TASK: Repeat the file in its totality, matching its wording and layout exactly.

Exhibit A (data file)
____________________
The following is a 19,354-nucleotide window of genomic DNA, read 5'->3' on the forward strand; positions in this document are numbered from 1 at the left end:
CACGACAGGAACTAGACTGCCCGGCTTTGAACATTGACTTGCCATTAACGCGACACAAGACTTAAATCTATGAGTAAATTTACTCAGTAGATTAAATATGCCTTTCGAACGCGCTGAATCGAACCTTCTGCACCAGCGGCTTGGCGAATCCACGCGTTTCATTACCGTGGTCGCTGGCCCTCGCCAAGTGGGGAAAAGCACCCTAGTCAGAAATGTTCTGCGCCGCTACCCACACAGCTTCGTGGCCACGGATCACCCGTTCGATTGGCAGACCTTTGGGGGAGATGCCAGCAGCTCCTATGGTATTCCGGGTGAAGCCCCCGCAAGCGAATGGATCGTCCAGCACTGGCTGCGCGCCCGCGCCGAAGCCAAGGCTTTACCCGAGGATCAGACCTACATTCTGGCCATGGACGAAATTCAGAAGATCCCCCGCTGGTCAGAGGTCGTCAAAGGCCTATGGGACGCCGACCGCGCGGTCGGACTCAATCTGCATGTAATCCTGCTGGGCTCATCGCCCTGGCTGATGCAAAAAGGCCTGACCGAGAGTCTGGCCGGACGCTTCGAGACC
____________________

The following is a 19,354-nucleotide window of genomic DNA, read 5'->3' on the forward strand; positions in this document are numbered from 1 at the left end:
CACGACAGGAACTAGACTGCCCGGCTTTGAACATTGACTTGCCATTAACGCGACACAAGACTTAAATCTATGAGTAAATTTACTCAGTAGATTAAATATGCCTTTCGAACGCGCTGAATCGAACCTTCTGCACCAGCGGCTTGGCGAATCCACGCGTTTCATTACCGTGGTCGCTGGCCCTCGCCAAGTGGGGAAAAGCACCCTAGTCAGAAATGTTCTGCGCCGCTACCCACACAGCTTCGTGGCCACGGATCACCCGTTCGATTGGCAGACCTTTGGGGGAGATGCCAGCAGCTCCTATGGTATTCCGGGTGAAGCCCCCGCAAGCGAATGGATCGTCCAGCACTGGCTGCGCGCCCGCGCCGAAGCCAAGGCTTTACCCGAGGATCAGACCTACATTCTGGCCATGGACGAAATTCAGAAGATCCCCCGCTGGTCAGAGGTCGTCAAAGGCCTATGGGACGCCGACCGCGCGGTCGGACTCAATCTGCATGTAATCCTGCTGGGCTCATCGCCCTGGCTGATGCAAAAAGGCCTGACCGAGAGTCTGGCCGGACGCTTCGAGACC